More than half of all newly started long-term care insurance claims are for policyholders aged 81 or more years, according to a new study released by the Los Angeles-based American Association for Long-Term Care Insurance.

Twenty-five percent of newly started claims are filed by people aged 81 to 85, and 27.2% of new claims are begun by those aged 86 to 90, association data showed.

“If you live a long life into your 80s, 90s or past age 100, you are increasingly likely to need some long-term care,” AALTCI Director Jesse Slome said.

The association also found that 4.5% of new claims are filed by those 70 or younger, 9.3% were filed by those aged 71 to 75, 16.5% were filed by those aged 76 to 80, and 17.5% were filed by those 91 or older.

For each insurers studied by AALTCI, the oldest policyholders to initiate new claims were centenarians.

“The oldest new claim was started by someone who was 106,” Slome said. “Two were age 105 , two were 104 and two were 101. Many Americans are living longer lives and are benefiting from having this protection in place, which enables them to receive care at home or in assisted living or skilled care facilities.”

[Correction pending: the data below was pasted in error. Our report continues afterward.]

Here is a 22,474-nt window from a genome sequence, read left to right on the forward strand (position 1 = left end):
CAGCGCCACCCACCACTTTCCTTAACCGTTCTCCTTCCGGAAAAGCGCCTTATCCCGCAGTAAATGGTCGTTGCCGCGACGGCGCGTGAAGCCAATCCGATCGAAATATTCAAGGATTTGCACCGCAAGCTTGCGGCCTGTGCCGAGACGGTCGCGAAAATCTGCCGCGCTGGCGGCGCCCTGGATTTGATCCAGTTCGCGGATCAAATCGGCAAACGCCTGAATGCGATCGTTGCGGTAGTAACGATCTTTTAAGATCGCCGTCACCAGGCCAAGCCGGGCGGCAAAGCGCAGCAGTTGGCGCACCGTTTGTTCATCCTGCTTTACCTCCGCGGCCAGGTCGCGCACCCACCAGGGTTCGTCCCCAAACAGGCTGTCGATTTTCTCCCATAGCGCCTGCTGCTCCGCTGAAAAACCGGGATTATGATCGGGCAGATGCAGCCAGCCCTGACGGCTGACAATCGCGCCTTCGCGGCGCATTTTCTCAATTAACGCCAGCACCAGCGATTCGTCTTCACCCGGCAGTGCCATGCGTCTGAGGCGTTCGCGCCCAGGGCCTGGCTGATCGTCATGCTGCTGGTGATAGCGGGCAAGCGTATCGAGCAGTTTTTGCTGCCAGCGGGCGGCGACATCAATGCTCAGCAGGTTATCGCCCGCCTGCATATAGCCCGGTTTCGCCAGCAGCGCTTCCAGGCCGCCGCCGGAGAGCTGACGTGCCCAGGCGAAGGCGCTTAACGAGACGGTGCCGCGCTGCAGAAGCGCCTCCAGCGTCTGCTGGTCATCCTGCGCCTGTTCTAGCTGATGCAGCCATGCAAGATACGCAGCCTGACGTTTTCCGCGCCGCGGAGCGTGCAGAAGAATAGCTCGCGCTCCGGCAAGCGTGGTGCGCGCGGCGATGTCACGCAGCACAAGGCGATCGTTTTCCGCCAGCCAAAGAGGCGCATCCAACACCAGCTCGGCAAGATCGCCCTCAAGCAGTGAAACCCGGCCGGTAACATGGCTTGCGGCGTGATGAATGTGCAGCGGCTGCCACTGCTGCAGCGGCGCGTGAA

The youngest new claimant was 25 years old, according to the data.

“While most claims are due to aging and related illnesses that come along with living a long life, younger people have accidents and can benefit as well,” Slome said. “The important message for consumers is the need to get your insurance while you can still health qualify for coverage.”

The ideal age range for consumers to consider long-term care insurance, according to the AALTCI, is 55 to 65.

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